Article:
Toyota Engineer Explains How EVs Don’t Have A Practical Future As A Long-Range Transport
While promoting the Toyota Mirai, Yoshikazu Tanaka, chief engineer for Toyota Motors Corp’s hydrogen fuel cell group, stated that EVs don’t have a practical future as a long range transport, even with technological quick charging breakthroughs. His argument being that the peak loads EVs created would defeat the purpose ecologically as a sound form of transportation.
Tanaka provided the following example. “If you were to charge a car in 12 minutes for a range of 500 km (310 miles), for example, you’re probably using up electricity required to power 1,000 houses.”
Tanaka is stating that the energy consumption over the 12-minute period is equal to the amount drawn by 1,000 homes in the same 12 minutes. Where do we start? 310 miles? 12 minutes? 1000 houses?
A bit of unraveling is necessary. For starters, Tanaka is making his argument against half of the EV market referencing BEVs only. This is quite deliberate in that PHEVs, or plug in hybrids, not only are free from his argument, they trump the FVC in almost every category. On range, economy, fuel time, performance, GHG emissions, cost of ownership, and driving freedom, the 2016 Chevy Volt outperforms the Toyota Mirai.
As for BEVs, 90 percent of charging will still occur in the home or work place eliminating millions of trips to the pump. Therefore a direct comparison to the volume of stops for gas or hydrogen does not exist. As future BEVs move toward greater ranges like the 310 miles described by Tanaka, the number of quick charges diminish as stops are limited to long range travel only. Note that currently a 310 mile production EV does not exist, nor does 12 minute charging if such a range did exist. It would also be nice to quantify how much electricity is being used in his house example. 1000 houses just sounds more horrifying.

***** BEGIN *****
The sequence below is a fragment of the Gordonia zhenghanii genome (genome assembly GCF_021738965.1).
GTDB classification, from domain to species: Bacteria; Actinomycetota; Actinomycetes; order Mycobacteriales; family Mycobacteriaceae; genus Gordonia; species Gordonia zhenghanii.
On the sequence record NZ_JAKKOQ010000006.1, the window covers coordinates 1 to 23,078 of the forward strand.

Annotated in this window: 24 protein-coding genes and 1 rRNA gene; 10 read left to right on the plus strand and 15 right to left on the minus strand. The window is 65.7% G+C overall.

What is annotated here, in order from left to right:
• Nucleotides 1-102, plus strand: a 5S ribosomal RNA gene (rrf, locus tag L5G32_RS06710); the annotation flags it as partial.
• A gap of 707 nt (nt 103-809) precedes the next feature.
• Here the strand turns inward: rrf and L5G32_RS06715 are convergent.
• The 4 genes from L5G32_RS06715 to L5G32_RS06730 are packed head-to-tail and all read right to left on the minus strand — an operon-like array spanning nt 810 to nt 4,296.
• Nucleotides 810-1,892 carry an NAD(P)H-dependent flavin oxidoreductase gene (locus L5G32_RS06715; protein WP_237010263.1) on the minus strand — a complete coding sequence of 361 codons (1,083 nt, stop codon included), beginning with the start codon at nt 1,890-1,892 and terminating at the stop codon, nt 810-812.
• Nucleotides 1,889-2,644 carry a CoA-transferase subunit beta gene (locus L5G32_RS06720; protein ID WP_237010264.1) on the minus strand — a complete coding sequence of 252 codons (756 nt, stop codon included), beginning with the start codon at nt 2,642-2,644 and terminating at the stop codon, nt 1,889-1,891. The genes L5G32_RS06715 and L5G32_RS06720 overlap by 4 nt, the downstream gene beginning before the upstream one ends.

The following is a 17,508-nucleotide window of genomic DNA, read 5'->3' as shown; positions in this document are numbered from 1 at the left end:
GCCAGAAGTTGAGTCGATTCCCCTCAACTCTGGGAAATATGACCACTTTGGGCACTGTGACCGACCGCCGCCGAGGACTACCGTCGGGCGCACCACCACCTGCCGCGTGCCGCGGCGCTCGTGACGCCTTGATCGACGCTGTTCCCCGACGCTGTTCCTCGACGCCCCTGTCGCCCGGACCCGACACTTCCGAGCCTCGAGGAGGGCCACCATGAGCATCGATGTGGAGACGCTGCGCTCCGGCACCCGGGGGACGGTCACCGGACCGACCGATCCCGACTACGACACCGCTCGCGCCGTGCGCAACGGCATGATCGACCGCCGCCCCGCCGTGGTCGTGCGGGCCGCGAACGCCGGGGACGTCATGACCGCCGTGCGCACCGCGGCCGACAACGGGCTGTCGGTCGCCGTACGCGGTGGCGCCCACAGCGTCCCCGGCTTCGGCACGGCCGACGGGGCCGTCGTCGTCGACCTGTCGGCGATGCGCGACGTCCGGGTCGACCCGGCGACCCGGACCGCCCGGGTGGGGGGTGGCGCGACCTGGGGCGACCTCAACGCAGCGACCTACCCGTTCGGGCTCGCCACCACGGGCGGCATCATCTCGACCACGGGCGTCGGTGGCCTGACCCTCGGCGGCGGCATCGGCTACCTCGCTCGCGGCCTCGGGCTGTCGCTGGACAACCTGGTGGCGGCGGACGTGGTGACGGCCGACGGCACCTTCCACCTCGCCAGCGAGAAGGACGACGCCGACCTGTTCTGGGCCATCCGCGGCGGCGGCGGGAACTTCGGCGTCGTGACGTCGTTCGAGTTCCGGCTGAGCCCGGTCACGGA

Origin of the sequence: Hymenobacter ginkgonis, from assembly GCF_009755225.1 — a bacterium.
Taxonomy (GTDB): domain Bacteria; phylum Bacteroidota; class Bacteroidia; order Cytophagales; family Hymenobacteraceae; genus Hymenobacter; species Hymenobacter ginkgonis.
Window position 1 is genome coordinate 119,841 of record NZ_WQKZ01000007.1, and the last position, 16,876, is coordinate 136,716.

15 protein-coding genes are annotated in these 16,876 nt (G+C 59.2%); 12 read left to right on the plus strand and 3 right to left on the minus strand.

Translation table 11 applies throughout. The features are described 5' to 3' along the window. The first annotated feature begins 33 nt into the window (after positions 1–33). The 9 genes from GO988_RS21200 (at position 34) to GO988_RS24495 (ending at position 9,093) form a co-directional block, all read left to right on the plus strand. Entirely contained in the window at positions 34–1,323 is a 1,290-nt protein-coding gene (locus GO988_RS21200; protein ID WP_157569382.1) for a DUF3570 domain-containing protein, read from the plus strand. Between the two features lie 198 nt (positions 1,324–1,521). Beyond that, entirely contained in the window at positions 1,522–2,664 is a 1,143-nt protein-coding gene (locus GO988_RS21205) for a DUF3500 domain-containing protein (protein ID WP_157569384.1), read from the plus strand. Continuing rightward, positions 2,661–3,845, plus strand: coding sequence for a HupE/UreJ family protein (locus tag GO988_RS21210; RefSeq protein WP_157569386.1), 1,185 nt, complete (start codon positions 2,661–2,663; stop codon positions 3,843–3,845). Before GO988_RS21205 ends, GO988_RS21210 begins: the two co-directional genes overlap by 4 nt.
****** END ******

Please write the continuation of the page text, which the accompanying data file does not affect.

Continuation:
But most importantly, Tanaka does not take into account the future of battery storage for power buffering of the grid. Examples of this were explained at the 2014 Energy Storage Symposium by keynote speaker JB Straubel Chief Technical Officer for Tesla Motors. Mr. Straubel displayed an example of existing power buffering installed at a supercharger located in Tejon Ranch, California (24 minutes into the video). Mr. Straubel then provided a graph showing examples of the peak usage Toyota engineer, Tanaka is referring to, combined with the results after power buffering.
While the 310 mile 12 minute charge only exists in the future, a power buffering solution exists today.
Fuel cells could effectively be used in the future as range extenders for transportation. By doing so, the required hydrogen infrastructure could be a fraction of the gasoline infrastructure appearing primarily on interstates and highways. Of course, the opportunity to sell hydrogen diminishes in this model. Toyota’s solution of a pure hydrogen FCV transport with no charging capabilities, would require a near identical infrastructure to that of gasoline with staggering cost.
Tanaka points out that a portion of hydrogen will be produced using the methane captured from water treatment and sewage plants. Unfortunately the vast majority of hydrogen reforming will follow the economic path using natural gas primarily derived from fracking.
EVs also suffer from the generation source of the electricity provided. Fortunately, solar and wind are advancing faster than EVs and an increasing number of EV adopters are independently committing to cleaner generation. BEVs will cause peak loads during quick charging without power buffering as demonstrated by Tesla Motors. In the majority of cases, the quick charging station’s electricity will be billed based on peak load.
Straubel concludes that power buffering will be adopted as an economical solution to peak load, while achieving the ecological in the process.